Voters’ second primary concern is “Don’t know,” and it’s clear that Massachusetts voters may just not care. Take a look at the fundraising numbers. In 2012, progressive firebrand Elizabeth Warren raised over $42 million to win Ted Kennedy’s old seat. Her opponent, Sen. Scott Brown, who will stump tonight for the first time with Gomez, raised over $28 million. According to the latest report, Markey has raised nearly $8 million and Gomez over $3 million. From Warren-Brown to Markey-Gomez, there’s a forty percent drop off in the number of registered voters who have “a lot” of interest in the election’s outcome, according to the Republican/CBS 3 Springfield poll. Of course, one would expect some dip in fundraising potential in a special election campaign which only lasted four months (and the winner will only be a Senator for seventeen) versus a Senate campaign in a presidential election year.

If Boston is bored, you wouldn’t know talking to the candidates. “We have constructed a first-class get out the vote organization across all 351 cities and towns,” Markey told TIME. “I’m feeling very good about all of the enthusiasm I’m meeting in every city and town that I’ve been visiting.”

“We feel very good about Tuesday,” Gomez told TIME. “The level of enthusiasm is great on our side. Our message is out there and its resonated. Its resonated not only among Republicans but also among significantly among the Democrats and among the independents here in Massachusetts.”

Yet one will lose–and the polling has Gomez down in a state where Democrats outnumber Republicans three to one. While Gomez is leading by 15 points among independents, Markey is beating Gomez, 49 percent to 41 percent.

If Markey hasn’t been able to adequately define how he is different than Gomez on the economy, his supporters have tried to link Gomez to a character Massachusetts knows all to well, former Gov. Mitt Romney, who lost the state by over 20 points in the 2012 presidential election. In one ad, Senate Majority PAC rips Gomez for being a Wall Street insider who has the “same economic policies as Mitt Romney.” In another, the League of Conservation Voters hired a Mitt Romney impersonator to meet potential voters and attend a Gomez rally. “Endorsing him [Gomez] is endorsing myself,” says the fake Romney.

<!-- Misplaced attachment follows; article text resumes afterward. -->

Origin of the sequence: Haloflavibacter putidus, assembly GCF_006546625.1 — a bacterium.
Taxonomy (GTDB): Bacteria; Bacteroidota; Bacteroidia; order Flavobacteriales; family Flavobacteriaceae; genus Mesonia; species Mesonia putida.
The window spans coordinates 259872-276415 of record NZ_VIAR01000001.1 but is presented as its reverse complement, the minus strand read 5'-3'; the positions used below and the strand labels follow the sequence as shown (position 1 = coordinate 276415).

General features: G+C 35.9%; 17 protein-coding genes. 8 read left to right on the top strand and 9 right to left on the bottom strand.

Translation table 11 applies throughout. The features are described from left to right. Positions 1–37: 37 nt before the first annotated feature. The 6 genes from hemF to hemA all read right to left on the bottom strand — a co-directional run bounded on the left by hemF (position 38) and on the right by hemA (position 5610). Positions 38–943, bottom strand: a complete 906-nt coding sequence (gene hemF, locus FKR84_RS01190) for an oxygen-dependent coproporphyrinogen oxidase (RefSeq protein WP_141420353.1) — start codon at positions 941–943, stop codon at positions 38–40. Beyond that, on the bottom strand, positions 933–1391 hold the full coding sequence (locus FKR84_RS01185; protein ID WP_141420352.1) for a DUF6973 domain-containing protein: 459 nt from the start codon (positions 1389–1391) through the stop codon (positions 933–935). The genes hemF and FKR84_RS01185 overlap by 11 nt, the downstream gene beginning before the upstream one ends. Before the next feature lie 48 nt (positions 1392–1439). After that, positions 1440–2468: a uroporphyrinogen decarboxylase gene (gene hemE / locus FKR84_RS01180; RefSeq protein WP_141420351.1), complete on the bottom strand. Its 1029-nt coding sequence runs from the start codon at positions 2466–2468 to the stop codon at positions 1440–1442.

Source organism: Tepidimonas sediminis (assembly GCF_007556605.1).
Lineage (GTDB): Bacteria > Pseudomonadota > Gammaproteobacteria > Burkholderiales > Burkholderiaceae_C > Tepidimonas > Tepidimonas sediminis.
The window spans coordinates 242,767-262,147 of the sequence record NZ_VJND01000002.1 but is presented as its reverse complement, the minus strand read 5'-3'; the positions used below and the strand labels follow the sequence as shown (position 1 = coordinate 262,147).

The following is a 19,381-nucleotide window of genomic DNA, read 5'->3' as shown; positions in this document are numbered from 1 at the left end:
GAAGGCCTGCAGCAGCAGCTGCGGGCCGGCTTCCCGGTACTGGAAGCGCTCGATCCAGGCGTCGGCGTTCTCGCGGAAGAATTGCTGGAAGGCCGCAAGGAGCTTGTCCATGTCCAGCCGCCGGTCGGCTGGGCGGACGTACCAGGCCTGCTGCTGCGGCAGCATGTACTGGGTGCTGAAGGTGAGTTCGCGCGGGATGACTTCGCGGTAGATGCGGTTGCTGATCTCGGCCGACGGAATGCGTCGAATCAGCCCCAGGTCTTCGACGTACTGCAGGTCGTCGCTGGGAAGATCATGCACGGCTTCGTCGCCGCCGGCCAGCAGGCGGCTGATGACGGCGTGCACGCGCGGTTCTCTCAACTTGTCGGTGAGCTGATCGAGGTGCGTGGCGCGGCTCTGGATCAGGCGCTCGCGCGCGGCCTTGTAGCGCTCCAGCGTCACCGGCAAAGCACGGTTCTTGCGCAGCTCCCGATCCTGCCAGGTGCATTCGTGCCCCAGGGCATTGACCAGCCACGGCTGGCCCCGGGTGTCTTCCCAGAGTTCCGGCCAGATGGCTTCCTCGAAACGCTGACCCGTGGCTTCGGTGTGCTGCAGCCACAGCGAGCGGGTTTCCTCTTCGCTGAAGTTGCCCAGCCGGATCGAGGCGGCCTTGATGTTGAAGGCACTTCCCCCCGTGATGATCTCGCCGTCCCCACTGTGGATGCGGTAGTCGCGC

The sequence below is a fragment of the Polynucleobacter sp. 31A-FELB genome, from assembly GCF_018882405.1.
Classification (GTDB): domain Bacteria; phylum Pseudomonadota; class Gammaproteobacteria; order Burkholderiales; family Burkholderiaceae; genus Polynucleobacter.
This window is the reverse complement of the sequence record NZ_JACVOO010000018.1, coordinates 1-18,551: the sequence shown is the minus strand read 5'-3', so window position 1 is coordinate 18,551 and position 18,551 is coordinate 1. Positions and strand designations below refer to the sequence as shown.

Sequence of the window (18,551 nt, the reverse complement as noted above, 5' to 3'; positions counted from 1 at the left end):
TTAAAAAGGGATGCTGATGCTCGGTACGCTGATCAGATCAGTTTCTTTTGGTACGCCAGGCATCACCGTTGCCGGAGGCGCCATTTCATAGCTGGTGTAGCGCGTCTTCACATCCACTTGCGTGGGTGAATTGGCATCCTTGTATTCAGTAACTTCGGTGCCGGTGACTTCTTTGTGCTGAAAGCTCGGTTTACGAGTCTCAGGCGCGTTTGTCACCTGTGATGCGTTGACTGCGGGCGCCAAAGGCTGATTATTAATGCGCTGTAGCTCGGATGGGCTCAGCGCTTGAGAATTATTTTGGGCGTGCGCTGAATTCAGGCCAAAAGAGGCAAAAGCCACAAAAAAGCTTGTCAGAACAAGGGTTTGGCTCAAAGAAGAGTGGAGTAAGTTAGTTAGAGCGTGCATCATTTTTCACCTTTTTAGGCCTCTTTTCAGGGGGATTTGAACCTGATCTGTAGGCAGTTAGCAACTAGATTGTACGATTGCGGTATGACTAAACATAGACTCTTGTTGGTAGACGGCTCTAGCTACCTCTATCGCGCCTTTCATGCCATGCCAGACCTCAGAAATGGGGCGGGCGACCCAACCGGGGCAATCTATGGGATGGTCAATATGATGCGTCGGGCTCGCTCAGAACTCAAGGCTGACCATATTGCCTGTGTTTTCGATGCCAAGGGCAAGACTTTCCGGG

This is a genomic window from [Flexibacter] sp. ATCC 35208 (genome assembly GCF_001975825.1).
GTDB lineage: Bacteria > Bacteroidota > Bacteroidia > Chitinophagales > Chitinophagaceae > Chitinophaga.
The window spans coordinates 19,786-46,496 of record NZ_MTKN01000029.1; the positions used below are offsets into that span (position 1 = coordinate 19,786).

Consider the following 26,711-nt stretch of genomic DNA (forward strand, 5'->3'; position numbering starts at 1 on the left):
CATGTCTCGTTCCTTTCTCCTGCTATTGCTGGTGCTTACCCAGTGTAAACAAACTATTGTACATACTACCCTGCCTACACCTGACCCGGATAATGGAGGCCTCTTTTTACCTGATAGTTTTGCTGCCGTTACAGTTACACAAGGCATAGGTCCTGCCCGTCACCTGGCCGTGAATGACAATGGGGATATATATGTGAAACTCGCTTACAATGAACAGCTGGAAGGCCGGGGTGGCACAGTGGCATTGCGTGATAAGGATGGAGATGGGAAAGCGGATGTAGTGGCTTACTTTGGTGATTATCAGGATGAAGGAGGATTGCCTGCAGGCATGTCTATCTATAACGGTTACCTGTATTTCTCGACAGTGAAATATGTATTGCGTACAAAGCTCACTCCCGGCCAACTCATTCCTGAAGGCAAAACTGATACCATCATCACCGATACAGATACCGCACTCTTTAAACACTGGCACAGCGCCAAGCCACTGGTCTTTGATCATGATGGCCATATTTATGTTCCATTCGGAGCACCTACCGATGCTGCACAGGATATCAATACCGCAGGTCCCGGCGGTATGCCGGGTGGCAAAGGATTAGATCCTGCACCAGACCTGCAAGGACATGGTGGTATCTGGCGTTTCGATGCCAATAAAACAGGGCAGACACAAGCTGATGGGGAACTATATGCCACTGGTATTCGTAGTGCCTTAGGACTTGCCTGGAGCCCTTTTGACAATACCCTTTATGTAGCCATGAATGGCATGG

Gomez has tried to use Markey’s career in politics against him. “He’s had 37 years to get immigration reform done. He didn’t do it,” says Gomez, who also endorses the Senate’s Gang of Eight immigration plan and wants to make it a “Gang of Nine.” “He had 37 years to get comprehensive tax reform done. He didn’t do it,” Gomez tells TIME. The state GOP has hit Markey for being a “dirty” politician, and touts Gomez as a “new politician” who will clean up Washington by advocating for term limits, forbidding Congressmen-turned lobbyists, and relinquishing salary if Congress don’t pass a budget. Gomez also hit Markey for allegedly raising taxes 271 times in a “Higher Taxes, Old Ideas” spot.

The hope for Gomez is that polling hasn’t proven a perfect indicator in the past. In 2010, the Boston Globe had Brown 15 points behind Democrat Martha Coakley nine days before the election. Gomez told TIME that even if he does lose, “I’m not going away. I’m committed to this, I want to serve, and I will find a way to serve again.”